On Pope Francis’ flight back to Rome from the United States he gave an interview aboard Shepard One to reporters on a variety of topics, one of which was the debate making national headlines involving Rowan County, Kentucky Clerk Kim Davis, Reuters reports:
On the flight back to Rome, he was asked if he supported individuals, including government officials, who refuse to abide by some laws, such as issuing marriage licenses to gays.
“Conscientious objection must enter into every juridical structure because it is a right,” Francis said.
“I can’t have in mind all cases that can exist about conscientious objection but, yes, I can say that conscientious objection is a right that is a part of every human right,” he said, speaking in Italian.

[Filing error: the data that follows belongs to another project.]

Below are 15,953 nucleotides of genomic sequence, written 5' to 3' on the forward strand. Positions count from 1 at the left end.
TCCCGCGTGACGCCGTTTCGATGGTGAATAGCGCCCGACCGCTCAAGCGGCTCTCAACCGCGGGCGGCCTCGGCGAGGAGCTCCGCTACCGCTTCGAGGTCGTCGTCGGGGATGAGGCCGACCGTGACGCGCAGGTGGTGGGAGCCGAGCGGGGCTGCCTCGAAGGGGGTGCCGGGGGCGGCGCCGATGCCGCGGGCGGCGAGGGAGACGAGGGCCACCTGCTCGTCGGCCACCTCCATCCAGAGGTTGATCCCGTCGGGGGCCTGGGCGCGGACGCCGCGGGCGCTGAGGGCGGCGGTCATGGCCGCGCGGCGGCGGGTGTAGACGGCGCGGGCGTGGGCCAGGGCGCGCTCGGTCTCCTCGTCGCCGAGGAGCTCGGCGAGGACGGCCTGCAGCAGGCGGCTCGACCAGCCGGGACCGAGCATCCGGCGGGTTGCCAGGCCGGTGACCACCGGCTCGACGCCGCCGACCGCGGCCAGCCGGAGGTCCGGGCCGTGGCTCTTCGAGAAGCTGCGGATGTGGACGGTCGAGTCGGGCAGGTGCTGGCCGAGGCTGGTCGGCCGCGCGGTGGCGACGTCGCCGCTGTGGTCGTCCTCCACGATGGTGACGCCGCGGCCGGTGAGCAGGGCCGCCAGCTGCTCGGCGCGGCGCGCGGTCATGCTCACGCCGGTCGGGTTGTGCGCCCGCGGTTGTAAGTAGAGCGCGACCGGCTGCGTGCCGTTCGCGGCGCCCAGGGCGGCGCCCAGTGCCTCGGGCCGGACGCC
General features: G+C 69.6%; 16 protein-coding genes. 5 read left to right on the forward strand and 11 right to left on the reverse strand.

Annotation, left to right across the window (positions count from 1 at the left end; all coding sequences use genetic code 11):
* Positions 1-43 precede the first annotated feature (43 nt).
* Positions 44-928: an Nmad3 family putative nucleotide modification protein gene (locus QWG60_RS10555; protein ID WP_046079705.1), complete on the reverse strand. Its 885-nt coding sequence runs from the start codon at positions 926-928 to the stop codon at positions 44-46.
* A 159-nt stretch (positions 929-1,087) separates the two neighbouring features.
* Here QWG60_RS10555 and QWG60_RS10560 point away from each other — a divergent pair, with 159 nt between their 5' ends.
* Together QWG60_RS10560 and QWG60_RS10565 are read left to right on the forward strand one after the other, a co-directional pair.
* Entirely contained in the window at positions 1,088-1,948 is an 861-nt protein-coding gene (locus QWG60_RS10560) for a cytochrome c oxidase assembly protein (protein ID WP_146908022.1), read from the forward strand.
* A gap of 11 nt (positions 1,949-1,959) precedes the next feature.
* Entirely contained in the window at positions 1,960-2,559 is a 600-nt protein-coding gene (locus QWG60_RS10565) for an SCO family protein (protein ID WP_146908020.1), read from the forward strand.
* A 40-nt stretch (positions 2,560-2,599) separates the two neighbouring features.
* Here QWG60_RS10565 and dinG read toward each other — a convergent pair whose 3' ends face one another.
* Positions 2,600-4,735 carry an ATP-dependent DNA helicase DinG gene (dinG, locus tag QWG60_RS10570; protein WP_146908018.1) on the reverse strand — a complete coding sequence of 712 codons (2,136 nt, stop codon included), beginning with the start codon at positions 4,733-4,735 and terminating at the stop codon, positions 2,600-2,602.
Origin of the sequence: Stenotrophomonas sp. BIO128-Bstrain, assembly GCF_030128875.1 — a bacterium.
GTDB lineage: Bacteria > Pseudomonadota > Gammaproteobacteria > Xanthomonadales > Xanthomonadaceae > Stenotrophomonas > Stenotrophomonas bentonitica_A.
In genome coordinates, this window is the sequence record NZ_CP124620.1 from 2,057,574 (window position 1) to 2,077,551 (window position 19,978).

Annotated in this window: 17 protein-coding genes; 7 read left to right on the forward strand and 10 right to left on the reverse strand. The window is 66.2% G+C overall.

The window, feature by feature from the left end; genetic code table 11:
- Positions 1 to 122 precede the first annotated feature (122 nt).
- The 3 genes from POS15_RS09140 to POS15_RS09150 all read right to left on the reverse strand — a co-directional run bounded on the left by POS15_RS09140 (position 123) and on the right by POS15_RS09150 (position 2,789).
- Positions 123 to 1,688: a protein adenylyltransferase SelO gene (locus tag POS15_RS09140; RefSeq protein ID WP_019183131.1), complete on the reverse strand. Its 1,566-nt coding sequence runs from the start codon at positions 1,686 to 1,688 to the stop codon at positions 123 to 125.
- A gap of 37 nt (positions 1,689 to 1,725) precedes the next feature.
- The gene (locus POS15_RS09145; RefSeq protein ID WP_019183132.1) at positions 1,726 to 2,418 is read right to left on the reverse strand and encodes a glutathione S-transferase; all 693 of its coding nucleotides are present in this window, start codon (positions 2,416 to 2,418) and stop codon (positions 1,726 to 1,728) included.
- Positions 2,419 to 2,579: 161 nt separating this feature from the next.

“And if someone does not allow others to be a conscientious objector, he denies a right,” he added.
Francis said conscientious objection had to be respected in legal structures. “Otherwise we would end up in a situation where we select what is a right, saying: ‘This right has merit, this one does not.'”
Francis also commented on the sexual abuse scandal within the Catholic Church:
“We know abuses are everywhere, in families, in the neighborhoods, in the schools, in the gyms, but when a priest abuses it is very grave because the vocation of the priest is to make that boy, that girl grow towards the love of God, toward maturity,” he said.
“But instead (the victim) is crushed by evil and this is nearly a sacrilege because the priest has betrayed his vocation, the calling of the Lord,” the pope said.